The UK Just Banned Microbeads And So Should The Rest Of The World
It’s time to ban the plastic from our cosmetics for good.
You know those tiny beads in your cleanser, exfoliator, and toothpaste? They may do a good job at keeping your skin and teeth clean, but they’re also killing wildlife, which is why the UK banned microbeads from a variety of cosmetics last week.
Following a public consultation, Environment Secretary Michael Gove announced the ban, which will come into effect on January 1, 2018 for manufacturers with the sales ban to follow on June 30, 2018.
“Eight million tonnes of plastic are discarded into the world’s oceans each year, putting marine wildlife under serious threat,” Gove explained.
Research has shown the huge effect microbeads, which are basically tiny pieces of plastic, have on marine life as mussels, seals, whales and many other species ingest the little plastic balls. This can harm the animals’ reproduction and feeding activity.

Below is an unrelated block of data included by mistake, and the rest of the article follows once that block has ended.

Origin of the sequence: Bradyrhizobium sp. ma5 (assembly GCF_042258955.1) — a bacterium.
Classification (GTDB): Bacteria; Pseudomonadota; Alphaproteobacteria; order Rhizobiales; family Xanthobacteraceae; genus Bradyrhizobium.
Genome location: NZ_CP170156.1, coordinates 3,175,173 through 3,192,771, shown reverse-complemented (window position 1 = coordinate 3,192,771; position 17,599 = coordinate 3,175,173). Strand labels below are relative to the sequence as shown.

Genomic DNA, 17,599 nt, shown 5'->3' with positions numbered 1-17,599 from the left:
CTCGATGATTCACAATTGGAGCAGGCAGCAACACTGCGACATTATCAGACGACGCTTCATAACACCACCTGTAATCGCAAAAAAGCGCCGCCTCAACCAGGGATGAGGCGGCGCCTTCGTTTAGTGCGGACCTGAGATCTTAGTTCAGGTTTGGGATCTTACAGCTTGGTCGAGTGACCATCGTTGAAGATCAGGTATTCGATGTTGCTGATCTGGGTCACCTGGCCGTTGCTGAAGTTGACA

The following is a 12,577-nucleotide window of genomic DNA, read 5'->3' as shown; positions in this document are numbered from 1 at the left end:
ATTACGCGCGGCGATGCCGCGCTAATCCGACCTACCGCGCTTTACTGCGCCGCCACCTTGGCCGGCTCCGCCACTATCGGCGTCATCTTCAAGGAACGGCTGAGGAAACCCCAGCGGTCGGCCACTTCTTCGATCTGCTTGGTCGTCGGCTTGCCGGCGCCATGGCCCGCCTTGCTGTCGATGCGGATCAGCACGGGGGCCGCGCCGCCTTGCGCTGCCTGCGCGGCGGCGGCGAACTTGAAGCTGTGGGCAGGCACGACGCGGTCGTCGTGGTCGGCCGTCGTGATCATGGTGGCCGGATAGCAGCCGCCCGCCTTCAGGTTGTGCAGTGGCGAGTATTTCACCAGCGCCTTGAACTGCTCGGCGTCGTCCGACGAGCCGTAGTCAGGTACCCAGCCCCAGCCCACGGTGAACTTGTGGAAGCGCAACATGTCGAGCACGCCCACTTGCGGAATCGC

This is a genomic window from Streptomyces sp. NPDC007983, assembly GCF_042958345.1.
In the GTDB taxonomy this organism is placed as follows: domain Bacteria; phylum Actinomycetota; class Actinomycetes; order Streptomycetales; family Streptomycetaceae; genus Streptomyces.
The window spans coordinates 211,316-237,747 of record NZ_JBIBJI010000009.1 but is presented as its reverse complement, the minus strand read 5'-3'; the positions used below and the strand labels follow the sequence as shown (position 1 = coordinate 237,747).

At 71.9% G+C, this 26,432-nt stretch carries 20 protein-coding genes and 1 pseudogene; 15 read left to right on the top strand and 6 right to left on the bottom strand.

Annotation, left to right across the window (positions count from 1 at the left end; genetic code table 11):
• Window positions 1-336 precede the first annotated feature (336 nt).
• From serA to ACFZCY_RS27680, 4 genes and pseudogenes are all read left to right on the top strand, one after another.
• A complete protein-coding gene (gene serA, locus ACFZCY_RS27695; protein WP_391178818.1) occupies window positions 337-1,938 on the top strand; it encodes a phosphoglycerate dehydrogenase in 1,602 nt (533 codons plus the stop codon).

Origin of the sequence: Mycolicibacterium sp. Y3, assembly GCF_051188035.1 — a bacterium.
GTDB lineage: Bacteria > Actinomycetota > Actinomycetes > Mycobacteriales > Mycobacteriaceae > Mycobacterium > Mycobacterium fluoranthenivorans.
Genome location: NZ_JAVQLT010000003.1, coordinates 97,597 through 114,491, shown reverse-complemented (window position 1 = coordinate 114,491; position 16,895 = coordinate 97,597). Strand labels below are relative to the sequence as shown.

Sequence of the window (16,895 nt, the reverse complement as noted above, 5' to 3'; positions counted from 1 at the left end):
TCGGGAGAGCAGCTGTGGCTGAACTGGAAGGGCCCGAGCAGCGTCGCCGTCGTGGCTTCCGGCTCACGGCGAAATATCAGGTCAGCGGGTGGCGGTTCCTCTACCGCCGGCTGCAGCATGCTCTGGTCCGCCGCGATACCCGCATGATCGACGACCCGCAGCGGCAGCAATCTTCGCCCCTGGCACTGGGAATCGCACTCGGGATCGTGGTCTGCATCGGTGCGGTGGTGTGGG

Microbeads can be found in a large variety of cosmetics, such as shower gels, makeup, creams, and toothpaste, and they’re favoured by a lot of companies as they’re cheaper than natural ingredients. While they’re used to smooth out some products’ texture, often their sole purpose is decorative making cosmetics supposedly look more appealing.
The UK isn’t the first country to ban the beads, with Canada and the US phasing the ingredient out this year, but that doesn’t mean the pollution problem is solved.
The bans mainly target rinse-off products, such as cleansers and shower gels, but won’t affect leave-on products such as creams and foundations as the cosmetics industry deemed this change too expensive arguing they would have to reformulate the majority of their products.
If you’re wondering if your everyday beauty products contain plastic, look out for any of these ingredients listed: polyethylene, polypropylene, polyethylene terephthalate or polymethyl methacrylate.
Ultimately, the power lies within the consumer. If we stop buying cosmetics containing microbeads, the industry will have to follow suit eventually, so let’s ban the bead from our bathrooms, and consequently, from the environment.
Comment: Would you buy a product containing microbeads?
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